I also did an experiment and tried to restore on to my external hard drive and as it started to copy files, it always stops with that famous windows, window that one gets when you first load a CD rom, asking what you want to do with certain files. If I choose nothing, the restoring operation ceases........if I choose open with windows player or some other program, my hard drive then does some operations and after a while the restoration process is also done. I could never actually do a complete restoration on my external drive. Maybe this is normal and the destintation disk must be a different one.

    Thanks again for any comments.
     
  4. jmk94903

    jmk94903 Registered Member

    Joined:
    Jul 10, 2004
    Posts:
    3,329
    Location:
    San Rafael, CA
    As I said, you don't want to clone the drive. A clone is exactly the same as the original and you could only make one clone at a time. That's not a good backup strategy where you want several backups over time. Images are much smaller than the whole drive because they are only the used sectors and furthermore compressed. Your external hard drive will hold quite a few images of you internal C drive, so you can make regular backups.

    The image is everything on the intermal drive. The operating system, data, configuration settings, e-mail, address books, programs, etc. When you restore an image, you put everything back just the way it was when the image was made.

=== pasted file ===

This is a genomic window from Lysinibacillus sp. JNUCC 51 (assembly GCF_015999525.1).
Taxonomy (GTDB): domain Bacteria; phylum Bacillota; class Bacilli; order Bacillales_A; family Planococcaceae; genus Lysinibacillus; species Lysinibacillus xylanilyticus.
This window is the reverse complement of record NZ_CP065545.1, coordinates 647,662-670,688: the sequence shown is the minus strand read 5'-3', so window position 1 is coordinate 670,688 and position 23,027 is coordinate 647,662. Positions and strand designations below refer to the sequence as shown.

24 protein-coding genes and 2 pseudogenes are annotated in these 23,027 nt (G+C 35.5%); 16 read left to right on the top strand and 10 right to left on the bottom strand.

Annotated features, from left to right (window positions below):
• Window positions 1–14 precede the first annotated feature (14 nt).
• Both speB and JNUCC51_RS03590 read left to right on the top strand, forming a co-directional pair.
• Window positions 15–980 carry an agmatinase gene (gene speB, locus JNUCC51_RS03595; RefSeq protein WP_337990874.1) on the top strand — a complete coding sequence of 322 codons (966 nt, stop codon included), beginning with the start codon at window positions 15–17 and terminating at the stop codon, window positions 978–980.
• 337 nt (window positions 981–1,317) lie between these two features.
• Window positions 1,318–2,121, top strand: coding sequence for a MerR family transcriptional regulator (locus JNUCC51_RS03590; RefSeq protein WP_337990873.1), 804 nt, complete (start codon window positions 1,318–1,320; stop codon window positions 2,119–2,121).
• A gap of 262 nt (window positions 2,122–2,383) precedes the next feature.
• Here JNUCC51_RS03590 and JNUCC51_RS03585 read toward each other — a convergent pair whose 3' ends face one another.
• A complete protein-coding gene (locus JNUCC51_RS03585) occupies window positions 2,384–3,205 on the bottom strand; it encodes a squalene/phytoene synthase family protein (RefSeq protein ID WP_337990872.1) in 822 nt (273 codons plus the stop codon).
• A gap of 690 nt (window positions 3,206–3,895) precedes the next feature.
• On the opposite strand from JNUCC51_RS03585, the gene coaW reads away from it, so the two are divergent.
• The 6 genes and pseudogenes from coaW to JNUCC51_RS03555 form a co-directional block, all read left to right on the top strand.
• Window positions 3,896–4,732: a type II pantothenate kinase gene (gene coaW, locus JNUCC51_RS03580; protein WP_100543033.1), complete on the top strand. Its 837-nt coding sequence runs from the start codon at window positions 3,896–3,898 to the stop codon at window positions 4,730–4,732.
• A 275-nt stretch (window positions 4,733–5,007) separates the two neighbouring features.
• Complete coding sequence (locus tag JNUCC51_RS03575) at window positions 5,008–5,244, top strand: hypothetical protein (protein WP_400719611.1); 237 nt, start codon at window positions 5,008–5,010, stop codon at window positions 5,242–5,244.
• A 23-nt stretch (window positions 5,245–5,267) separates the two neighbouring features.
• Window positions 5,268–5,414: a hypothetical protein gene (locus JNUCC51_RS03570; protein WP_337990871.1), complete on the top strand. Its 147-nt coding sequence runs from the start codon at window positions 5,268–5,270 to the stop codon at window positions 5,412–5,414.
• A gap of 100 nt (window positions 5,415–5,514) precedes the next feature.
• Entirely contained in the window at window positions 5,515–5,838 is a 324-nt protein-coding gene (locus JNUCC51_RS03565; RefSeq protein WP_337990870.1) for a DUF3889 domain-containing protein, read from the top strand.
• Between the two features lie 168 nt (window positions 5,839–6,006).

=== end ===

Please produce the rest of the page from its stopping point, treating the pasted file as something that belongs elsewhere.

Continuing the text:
]Yes, you cannot restore an image to a disk that has the image on it. In the restore process, the current partition is deleted and then the image is written in its place. Of course, when the partition is deleted, the image would also be deleted, so there would be nothing to restore.

    If you want to test the restore process, you should first make an image of your entire internal hard drive and save it on the external drive. Then replace your internal drive with a different drive and restore the image to the replacement drive. You will see that you have a fully operational system.

    Of course, that's probably more work than you want to do to test the restore process. Most of the time, we just use the CheckImage function to verifythe image and then Explore the image to confirm that we can see the data files. If you can successfully check the image and Explore the image, it is as close as you can get to a gold plated guarantee that the image will restore successfully when needed.
     
  5. Confused Coloner

    Confused Coloner Registered Member

    Joined:
    Sep 16, 2005
    Posts:
    3
    John:

    I would like to Thank You very much for your very precise and easy to understand replies to my question. My question has been answered by you and I now totally understand how it all works and also feel confident that if I had a hard drive crash I would be back in business soon.

    Thanks again
    Eric
     
  6. jmk94903

    jmk94903 Registered Member

    Joined:
    Jul 10, 2004
    Posts:
    3,329
    Location:
    San Rafael, CA
    Hi Eric,

    I'm glad I could help, and thanks for letting me know it was useful.

    Check back here if you have any more questions. By the way, True Image Version 9 has been released. If you purchased Version 8 within the last 30 days, you get a free upgrade to Version 9.
     
Thread Status:
Not open for further replies.